The World Bank has been pivotal in using its convening power to integrate standards for emerging markets’ payment systems into the global financial architecture. The Bank Group, especially IFC, has also played a leading role in stimulating housing finance markets in a handful of countries, notably Colombia and Russia.

In September last year, world leaders committed to the sustainable development goals (SDGs) – a new ambitious agenda that seeks to end poverty, protect the planet and ensure peace and prosperity for all by 2030. To meet these ambitious goals, countries around the world will need to mobilize trillions of dollars in new investments at a time when global growth is slowing and overseas development assistance is declining. Many experts have pointed to the need for increasing domestic resource mobilization and tapping the capital markets, as part of the solution.

Are capital markets the answer?

A new report by the Independent Evaluation Group examines the World Bank Group’s role in supporting capital market development in its client countries. The report assesses the extent to which the Bank Group has been relevant, effective and efficient in supporting client countries to develop functioning domestic capital markets. It looked at 1,071 Bank Group interventions in 64 countries, spanning a ten year period, from FY2004 to FY2014.

What insights can we draw from the World Bank Group’s own experience in supporting capital markets in developing countries?

The World Bank Group has invested significantly in supporting capital market development in its client countries across a spectrum of supporting activities, including policy advice to governments and regulators. Through the Global Emerging Markets Local Currency Bond and the Efficient Securities Markets Institutional Development program, the Bank Group has provided direct support for bond market development by promoting corporate bond issuance, and fostering a deep and liquid sovereign bond market that establishes a reference yield curve for corporate issuers. Through its private sector arm, the International Finance Corporation, the Bank Group has also issued local currency bonds in a number of countries.

IEG’s evaluation finds that many of the Bank Group’s interventions contributed positively to the goal of strengthening capital market operations in its client countries. In Vietnam, for example, the Bank Group’s support contributed to a significant increase in the volume of corporate bond issues. Bonds with 5-9 year maturities rose from almost zero and peaked at $2.7 billion in 2011, stabilizing at $1.4 billion by the end of 2013. In India, IFC’s successful Rupee bond issuance program, especially its offshore ‘masala bonds’ raised over $3 billion (see evaluation) and influenced the country’s decision to permit domestic Indian entities to access offshore financing through their own bond issues.

IEG also found that the World Bank has been pivotal in using its convening power to integrate standards for emerging markets’ payment systems into the global financial architecture. The Bank Group, especially IFC, has also played a leading role in stimulating housing finance markets in a handful of countries, notably Colombia and Russia. For more on the Bank Group’s work in promoting housing finance, read our earlier blog.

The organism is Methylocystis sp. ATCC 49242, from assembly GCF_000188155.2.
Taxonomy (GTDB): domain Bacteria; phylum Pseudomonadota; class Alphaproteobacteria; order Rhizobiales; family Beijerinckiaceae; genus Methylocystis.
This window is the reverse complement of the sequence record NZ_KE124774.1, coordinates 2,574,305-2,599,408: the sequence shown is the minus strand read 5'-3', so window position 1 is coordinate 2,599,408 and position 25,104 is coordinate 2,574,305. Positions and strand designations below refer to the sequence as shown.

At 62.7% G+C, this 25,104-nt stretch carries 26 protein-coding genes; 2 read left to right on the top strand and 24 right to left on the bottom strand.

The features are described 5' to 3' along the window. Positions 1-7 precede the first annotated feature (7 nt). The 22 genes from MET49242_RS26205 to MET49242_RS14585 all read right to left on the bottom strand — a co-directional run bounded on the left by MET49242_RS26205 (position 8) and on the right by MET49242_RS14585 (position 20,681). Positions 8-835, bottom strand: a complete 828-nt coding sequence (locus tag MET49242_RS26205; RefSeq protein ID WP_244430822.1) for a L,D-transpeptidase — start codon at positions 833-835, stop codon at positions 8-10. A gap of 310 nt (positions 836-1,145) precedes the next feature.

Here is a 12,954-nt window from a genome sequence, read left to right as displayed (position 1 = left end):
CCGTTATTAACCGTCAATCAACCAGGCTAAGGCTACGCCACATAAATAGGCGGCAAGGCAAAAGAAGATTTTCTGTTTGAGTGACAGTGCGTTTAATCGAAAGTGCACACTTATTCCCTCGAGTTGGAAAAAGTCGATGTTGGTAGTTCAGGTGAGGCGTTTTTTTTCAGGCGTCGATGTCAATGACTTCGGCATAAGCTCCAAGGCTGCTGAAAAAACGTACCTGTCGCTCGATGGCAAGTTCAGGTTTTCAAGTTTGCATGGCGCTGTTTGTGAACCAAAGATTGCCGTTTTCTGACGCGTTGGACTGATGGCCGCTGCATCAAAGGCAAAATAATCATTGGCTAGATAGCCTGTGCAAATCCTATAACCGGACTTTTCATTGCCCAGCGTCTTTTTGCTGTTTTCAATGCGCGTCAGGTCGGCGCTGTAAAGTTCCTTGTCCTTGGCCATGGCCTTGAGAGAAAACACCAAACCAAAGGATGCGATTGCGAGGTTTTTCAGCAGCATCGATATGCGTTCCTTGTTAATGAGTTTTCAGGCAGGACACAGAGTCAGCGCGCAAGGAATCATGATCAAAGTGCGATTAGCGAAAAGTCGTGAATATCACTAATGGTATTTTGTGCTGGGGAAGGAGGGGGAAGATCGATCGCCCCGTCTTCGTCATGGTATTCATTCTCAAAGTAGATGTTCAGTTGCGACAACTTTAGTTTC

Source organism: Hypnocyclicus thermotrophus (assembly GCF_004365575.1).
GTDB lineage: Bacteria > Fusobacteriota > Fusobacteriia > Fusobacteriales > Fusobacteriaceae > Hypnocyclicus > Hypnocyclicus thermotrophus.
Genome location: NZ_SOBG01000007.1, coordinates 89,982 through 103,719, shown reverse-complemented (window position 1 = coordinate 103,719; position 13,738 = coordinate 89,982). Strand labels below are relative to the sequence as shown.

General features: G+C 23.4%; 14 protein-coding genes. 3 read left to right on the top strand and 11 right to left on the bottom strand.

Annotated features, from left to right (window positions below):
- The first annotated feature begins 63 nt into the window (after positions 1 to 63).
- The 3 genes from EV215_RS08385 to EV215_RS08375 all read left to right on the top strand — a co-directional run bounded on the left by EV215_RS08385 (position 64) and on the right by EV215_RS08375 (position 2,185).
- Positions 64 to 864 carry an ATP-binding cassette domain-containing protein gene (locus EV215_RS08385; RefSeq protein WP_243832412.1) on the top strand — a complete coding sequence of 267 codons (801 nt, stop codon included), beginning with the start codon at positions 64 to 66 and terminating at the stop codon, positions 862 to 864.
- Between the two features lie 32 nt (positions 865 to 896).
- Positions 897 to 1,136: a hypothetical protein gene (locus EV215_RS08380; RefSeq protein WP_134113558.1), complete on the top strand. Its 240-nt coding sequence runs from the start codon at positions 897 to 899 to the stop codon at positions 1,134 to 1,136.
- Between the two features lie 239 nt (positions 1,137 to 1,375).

The impact of these interventions was, however, somewhat undermined by the Bank Group’s piece-meal approach. IEG found that in many cases, an integrated approach across different Bank Group units and interventions and stronger coordination with client countries and other development partners were either missing or weak. In countries like Colombia, where such integration was more evident, there were stronger overall outcomes.

Opportunities to further scale impact

Although the Bank Group has amassed vast experience helping client countries develop their capital markets, IEG’s evaluation found that this experience is not sufficiently curated. This significantly undermines the potential for knowledge sharing and learning within the Bank Group and externally with client countries. Investing in strengthening knowledge management across the Bank Group’s capital market development operations is therefore a critical area for attention. 

IEG’s report also points to the need for more stable sources of funding to ensure sustainable capital market development efforts in client countries. The report notes that much of the Bank Group’s work supporting capital market development has largely been financed through trust-funds – which are vulnerable to shifting donor priorities. To ensure long-term sustainability, it is important to commit stable funding to both support global capacity investments and local client country programs. This is key for building the necessary financial system efficiency, stability, and risk management required for a well-functioning capital market.

To enhance capital mobilization, IEG suggests that the Bank Group and its client countries could consider enhancing the guarantees program. Such guarantees can help developing countries tap bond markets for better terms than they would otherwise receive without the guarantees. The Bank Group has done this successfully in Jordan, Colombia and Argentina, for example. IEG, however, noted a noticeable decline in the use of guarantees over the review period, perhaps reflecting the more challenging operating environment following the financial crisis. IEG’s report paves the way for the ongoing Bankwide review of its guarantee instruments.

Read the full report: The World Bank Group's Support to Capital Market Development

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